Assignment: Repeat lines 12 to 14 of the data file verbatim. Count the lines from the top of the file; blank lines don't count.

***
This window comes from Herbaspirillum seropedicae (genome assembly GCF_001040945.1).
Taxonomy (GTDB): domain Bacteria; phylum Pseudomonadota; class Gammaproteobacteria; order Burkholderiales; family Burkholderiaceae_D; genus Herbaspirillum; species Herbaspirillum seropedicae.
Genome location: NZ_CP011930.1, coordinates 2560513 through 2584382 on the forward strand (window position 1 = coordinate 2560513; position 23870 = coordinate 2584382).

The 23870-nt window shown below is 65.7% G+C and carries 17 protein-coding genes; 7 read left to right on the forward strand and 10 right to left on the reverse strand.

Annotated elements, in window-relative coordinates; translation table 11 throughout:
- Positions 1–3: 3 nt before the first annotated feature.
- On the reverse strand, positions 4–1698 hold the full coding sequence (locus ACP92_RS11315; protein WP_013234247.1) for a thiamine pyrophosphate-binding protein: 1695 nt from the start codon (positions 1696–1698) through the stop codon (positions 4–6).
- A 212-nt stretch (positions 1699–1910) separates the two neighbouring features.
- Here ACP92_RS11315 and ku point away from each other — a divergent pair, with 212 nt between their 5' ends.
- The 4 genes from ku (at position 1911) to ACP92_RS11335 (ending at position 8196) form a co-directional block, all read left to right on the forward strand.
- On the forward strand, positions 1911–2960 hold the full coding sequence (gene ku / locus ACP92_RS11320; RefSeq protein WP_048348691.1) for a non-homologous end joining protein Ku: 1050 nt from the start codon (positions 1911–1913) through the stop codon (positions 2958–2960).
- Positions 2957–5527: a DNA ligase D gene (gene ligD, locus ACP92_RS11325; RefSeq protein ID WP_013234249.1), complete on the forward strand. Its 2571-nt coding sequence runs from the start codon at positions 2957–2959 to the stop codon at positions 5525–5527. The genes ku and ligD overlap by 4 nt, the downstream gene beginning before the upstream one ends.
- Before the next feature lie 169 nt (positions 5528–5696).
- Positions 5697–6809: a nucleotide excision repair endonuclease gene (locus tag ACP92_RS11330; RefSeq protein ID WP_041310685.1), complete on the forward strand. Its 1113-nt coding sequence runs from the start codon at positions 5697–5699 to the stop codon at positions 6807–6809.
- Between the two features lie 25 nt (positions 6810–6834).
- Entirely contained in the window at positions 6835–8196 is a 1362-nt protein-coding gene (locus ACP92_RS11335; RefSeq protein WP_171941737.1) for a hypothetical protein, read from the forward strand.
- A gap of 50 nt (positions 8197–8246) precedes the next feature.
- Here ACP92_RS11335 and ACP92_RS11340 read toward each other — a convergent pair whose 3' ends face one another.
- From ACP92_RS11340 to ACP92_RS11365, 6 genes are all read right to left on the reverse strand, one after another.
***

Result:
- Positions 2957–5527: a DNA ligase D gene (gene ligD, locus ACP92_RS11325; RefSeq protein ID WP_013234249.1), complete on the forward strand. Its 2571-nt coding sequence runs from the start codon at positions 2957–2959 to the stop codon at positions 5525–5527. The genes ku and ligD overlap by 4 nt, the downstream gene beginning before the upstream one ends.
- Before the next feature lie 169 nt (positions 5528–5696).
- Positions 5697–6809: a nucleotide excision repair endonuclease gene (locus tag ACP92_RS11330; RefSeq protein ID WP_041310685.1), complete on the forward strand. Its 1113-nt coding sequence runs from the start codon at positions 5697–5699 to the stop codon at positions 6807–6809.